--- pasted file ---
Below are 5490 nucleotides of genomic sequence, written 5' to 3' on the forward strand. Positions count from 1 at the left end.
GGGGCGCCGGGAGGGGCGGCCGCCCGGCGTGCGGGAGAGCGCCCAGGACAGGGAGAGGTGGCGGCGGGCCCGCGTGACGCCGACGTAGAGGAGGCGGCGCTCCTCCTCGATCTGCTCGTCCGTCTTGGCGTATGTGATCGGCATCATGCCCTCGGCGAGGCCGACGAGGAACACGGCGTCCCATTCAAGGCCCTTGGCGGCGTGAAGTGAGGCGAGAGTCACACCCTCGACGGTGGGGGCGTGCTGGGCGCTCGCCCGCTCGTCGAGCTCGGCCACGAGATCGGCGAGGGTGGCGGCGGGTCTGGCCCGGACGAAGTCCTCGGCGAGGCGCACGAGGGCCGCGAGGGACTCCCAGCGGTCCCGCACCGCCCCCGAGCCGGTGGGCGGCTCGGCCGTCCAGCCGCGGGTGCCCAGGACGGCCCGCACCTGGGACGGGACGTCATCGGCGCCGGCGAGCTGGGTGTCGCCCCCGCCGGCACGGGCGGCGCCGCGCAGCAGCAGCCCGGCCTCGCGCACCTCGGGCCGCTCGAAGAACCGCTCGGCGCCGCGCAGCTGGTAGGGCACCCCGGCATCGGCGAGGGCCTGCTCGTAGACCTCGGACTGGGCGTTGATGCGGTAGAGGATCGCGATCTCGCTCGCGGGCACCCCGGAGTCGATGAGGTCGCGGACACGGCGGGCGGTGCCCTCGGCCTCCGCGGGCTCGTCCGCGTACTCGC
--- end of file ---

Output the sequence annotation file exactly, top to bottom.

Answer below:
Below are 5490 nucleotides of genomic sequence, written 5' to 3' on the forward strand. Positions count from 1 at the left end.
GGGGCGCCGGGAGGGGCGGCCGCCCGGCGTGCGGGAGAGCGCCCAGGACAGGGAGAGGTGGCGGCGGGCCCGCGTGACGCCGACGTAGAGGAGGCGGCGCTCCTCCTCGATCTGCTCGTCCGTCTTGGCGTATGTGATCGGCATCATGCCCTCGGCGAGGCCGACGAGGAACACGGCGTCCCATTCAAGGCCCTTGGCGGCGTGAAGTGAGGCGAGAGTCACACCCTCGACGGTGGGGGCGTGCTGGGCGCTCGCCCGCTCGTCGAGCTCGGCCACGAGATCGGCGAGGGTGGCGGCGGGTCTGGCCCGGACGAAGTCCTCGGCGAGGCGCACGAGGGCCGCGAGGGACTCCCAGCGGTCCCGCACCGCCCCCGAGCCGGTGGGCGGCTCGGCCGTCCAGCCGCGGGTGCCCAGGACGGCCCGCACCTGGGACGGGACGTCATCGGCGCCGGCGAGCTGGGTGTCGCCCCCGCCGGCACGGGCGGCGCCGCGCAGCAGCAGCCCGGCCTCGCGCACCTCGGGCCGCTCGAAGAACCGCTCGGCGCCGCGCAGCTGGTAGGGCACCCCGGCATCGGCGAGGGCCTGCTCGTAGACCTCGGACTGGGCGTTGATGCGGTAGAGGATCGCGATCTCGCTCGCGGGCACCCCGGAGTCGATGAGGTCGCGGACACGGCGGGCGGTGCCCTCGGCCTCCGCGGGCTCGTCCGCGTACTCGC